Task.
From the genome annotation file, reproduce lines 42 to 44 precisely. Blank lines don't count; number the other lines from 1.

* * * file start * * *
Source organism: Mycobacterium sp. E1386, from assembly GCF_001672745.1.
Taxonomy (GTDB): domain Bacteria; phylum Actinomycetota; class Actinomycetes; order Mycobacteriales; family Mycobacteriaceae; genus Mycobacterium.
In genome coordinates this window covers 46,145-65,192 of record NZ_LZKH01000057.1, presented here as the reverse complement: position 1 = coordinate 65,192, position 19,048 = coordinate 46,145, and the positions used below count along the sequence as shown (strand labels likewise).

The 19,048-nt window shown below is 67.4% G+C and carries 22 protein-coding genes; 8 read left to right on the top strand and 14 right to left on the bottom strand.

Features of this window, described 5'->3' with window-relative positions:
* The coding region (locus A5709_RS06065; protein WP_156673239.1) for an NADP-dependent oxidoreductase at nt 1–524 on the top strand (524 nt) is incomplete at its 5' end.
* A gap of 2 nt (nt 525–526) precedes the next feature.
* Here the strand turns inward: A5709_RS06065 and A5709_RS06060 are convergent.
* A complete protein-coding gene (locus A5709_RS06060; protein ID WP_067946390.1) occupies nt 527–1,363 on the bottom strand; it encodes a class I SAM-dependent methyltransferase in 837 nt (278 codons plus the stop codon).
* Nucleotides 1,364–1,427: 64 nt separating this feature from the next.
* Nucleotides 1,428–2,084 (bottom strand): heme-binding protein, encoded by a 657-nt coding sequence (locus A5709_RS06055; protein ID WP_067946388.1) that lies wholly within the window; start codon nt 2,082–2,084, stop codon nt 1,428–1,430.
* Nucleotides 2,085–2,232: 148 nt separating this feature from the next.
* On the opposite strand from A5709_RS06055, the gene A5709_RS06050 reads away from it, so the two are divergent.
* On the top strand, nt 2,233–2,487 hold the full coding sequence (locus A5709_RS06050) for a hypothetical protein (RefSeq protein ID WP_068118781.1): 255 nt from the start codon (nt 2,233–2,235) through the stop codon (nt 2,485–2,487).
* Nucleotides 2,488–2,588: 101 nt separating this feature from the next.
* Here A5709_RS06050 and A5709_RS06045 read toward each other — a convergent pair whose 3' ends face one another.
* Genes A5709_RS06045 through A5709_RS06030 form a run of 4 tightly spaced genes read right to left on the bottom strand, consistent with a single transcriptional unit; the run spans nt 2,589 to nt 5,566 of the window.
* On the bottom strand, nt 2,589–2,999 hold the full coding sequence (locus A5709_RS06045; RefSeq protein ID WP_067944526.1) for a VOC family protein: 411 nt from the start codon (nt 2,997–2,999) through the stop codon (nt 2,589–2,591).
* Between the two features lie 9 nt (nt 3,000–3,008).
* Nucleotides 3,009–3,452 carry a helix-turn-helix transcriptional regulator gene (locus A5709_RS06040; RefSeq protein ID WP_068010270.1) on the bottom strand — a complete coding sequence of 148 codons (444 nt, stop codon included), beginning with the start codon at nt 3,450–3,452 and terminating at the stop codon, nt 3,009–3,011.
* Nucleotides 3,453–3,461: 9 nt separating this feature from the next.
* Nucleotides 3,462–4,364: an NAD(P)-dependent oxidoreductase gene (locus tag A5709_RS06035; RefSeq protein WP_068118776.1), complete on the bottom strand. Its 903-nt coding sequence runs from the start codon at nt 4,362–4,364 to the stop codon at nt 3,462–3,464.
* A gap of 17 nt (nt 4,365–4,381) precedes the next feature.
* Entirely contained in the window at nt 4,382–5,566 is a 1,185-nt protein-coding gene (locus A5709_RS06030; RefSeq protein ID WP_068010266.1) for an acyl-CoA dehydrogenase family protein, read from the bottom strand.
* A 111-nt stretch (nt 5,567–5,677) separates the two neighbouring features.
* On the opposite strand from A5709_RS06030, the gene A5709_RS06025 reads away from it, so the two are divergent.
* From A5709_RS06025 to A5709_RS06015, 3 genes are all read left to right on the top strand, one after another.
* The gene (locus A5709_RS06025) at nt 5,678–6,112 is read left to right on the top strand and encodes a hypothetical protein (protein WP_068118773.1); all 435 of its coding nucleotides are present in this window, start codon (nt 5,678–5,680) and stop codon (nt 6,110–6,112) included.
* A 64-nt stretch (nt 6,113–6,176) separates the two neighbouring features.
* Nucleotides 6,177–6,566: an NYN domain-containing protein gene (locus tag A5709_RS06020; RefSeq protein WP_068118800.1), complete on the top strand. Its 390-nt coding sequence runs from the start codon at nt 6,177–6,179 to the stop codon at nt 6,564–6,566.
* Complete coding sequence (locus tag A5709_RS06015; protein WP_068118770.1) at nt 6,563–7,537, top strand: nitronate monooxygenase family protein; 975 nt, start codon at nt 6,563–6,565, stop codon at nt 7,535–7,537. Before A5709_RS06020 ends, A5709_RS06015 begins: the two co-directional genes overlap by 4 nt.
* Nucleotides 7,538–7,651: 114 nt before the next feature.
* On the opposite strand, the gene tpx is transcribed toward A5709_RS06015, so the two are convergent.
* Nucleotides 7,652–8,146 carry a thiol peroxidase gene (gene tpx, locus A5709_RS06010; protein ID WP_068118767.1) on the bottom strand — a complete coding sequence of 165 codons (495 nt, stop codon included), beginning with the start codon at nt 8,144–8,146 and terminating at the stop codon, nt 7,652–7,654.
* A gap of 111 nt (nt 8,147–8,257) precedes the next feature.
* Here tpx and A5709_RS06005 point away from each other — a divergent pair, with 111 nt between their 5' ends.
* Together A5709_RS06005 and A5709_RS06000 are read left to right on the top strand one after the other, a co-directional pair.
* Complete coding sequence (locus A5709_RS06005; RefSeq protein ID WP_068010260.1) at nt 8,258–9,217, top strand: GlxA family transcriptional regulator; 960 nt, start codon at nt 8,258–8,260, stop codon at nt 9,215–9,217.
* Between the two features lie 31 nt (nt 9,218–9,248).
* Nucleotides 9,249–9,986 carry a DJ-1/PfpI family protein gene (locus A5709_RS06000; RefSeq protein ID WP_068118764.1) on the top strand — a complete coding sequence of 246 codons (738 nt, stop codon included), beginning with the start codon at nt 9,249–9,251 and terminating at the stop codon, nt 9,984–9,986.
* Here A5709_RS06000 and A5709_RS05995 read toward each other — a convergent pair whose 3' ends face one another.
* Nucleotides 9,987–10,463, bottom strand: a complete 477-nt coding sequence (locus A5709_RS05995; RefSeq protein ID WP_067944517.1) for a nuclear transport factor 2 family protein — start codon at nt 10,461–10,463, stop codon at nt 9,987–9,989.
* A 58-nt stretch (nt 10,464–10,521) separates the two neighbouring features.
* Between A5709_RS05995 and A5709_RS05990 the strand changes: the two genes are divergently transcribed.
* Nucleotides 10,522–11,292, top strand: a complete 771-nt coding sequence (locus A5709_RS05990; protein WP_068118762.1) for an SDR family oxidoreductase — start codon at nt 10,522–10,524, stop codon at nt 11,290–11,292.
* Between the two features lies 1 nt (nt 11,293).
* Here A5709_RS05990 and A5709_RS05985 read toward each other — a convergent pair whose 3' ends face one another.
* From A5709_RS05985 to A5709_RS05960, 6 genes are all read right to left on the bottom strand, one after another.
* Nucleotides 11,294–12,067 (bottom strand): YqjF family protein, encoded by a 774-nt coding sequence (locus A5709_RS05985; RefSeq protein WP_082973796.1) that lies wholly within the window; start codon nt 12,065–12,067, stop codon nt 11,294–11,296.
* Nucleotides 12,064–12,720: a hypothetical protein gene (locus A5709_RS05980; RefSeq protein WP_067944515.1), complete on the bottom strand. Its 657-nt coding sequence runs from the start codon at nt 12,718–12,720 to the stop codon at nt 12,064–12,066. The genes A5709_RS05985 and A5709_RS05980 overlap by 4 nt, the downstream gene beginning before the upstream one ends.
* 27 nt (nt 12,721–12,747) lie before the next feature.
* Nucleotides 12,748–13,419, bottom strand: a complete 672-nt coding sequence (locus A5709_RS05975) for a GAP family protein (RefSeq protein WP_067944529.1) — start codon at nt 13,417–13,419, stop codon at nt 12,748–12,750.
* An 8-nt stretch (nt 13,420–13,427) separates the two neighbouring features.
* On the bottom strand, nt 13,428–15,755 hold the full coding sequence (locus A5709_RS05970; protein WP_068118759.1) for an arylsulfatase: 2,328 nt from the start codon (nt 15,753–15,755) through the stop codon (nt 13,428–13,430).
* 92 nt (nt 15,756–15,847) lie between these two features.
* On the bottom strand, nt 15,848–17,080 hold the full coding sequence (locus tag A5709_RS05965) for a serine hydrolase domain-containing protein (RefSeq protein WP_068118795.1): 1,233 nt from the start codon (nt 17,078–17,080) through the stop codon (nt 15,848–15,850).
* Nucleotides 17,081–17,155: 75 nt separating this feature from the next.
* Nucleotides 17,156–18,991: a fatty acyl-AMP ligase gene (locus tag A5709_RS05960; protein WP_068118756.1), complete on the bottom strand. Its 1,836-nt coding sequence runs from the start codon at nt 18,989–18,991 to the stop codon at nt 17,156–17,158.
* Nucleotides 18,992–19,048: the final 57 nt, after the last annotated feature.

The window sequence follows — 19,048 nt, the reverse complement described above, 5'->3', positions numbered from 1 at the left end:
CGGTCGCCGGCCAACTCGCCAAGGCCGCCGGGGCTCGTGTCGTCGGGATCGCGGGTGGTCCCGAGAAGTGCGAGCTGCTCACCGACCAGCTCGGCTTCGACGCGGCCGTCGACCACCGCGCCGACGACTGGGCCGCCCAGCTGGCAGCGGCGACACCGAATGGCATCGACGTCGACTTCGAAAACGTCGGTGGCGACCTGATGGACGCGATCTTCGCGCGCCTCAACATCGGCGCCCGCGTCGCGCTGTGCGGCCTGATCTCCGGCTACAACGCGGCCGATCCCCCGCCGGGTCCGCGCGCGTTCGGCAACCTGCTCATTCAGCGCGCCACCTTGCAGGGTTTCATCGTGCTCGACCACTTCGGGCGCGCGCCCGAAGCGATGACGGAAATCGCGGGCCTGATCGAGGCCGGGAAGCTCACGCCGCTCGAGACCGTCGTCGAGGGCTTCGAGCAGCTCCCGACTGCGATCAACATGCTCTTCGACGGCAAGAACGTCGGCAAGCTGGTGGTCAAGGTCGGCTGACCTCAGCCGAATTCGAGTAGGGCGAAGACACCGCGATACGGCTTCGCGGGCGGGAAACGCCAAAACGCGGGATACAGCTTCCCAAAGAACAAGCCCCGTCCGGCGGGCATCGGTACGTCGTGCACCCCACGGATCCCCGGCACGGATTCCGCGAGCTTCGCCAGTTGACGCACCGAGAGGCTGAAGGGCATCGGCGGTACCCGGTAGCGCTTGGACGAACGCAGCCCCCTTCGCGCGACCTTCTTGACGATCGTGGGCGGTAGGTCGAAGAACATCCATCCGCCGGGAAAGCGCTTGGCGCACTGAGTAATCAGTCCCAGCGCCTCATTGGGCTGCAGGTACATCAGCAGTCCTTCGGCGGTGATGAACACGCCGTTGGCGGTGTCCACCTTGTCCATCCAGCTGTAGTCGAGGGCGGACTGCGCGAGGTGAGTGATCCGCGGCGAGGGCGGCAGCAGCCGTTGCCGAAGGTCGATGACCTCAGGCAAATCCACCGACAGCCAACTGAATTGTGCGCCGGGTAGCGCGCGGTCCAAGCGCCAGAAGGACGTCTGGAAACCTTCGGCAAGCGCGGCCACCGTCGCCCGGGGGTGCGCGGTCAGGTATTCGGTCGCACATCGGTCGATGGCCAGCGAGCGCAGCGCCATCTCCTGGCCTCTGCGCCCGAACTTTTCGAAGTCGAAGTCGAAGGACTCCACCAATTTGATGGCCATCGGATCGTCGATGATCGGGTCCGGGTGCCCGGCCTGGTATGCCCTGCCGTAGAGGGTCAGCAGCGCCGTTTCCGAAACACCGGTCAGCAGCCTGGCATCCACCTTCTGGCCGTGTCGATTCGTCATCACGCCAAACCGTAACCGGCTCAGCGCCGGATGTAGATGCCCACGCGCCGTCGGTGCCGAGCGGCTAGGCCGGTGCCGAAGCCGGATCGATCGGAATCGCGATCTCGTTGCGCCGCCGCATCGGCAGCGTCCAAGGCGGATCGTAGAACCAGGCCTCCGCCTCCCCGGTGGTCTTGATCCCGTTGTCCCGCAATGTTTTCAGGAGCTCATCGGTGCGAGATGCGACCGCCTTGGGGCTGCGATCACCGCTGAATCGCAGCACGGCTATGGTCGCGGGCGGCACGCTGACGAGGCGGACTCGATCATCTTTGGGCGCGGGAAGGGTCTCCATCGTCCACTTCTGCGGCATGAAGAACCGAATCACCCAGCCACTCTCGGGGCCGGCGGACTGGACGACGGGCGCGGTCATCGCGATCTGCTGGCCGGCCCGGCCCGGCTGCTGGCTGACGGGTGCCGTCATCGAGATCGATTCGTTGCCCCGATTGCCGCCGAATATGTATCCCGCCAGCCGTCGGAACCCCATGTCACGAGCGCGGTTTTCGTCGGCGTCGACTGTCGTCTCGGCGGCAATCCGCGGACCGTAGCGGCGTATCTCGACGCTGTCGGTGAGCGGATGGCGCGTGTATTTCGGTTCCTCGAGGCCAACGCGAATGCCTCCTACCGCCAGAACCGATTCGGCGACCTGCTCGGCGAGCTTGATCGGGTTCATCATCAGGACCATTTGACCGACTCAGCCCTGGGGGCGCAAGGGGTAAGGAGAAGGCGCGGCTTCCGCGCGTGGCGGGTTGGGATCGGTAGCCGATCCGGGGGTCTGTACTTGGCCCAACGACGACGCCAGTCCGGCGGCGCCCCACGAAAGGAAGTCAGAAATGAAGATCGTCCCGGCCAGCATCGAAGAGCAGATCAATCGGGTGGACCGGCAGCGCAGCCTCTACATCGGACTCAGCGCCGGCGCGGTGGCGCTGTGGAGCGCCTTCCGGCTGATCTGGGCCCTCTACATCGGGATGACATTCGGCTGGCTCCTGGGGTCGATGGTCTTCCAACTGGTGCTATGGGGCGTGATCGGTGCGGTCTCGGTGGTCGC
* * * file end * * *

* Nucleotides 9,987–10,463, bottom strand: a complete 477-nt coding sequence (locus A5709_RS05995; RefSeq protein ID WP_067944517.1) for a nuclear transport factor 2 family protein — start codon at nt 10,461–10,463, stop codon at nt 9,987–9,989.
* A 58-nt stretch (nt 10,464–10,521) separates the two neighbouring features.
* Between A5709_RS05995 and A5709_RS05990 the strand changes: the two genes are divergently transcribed.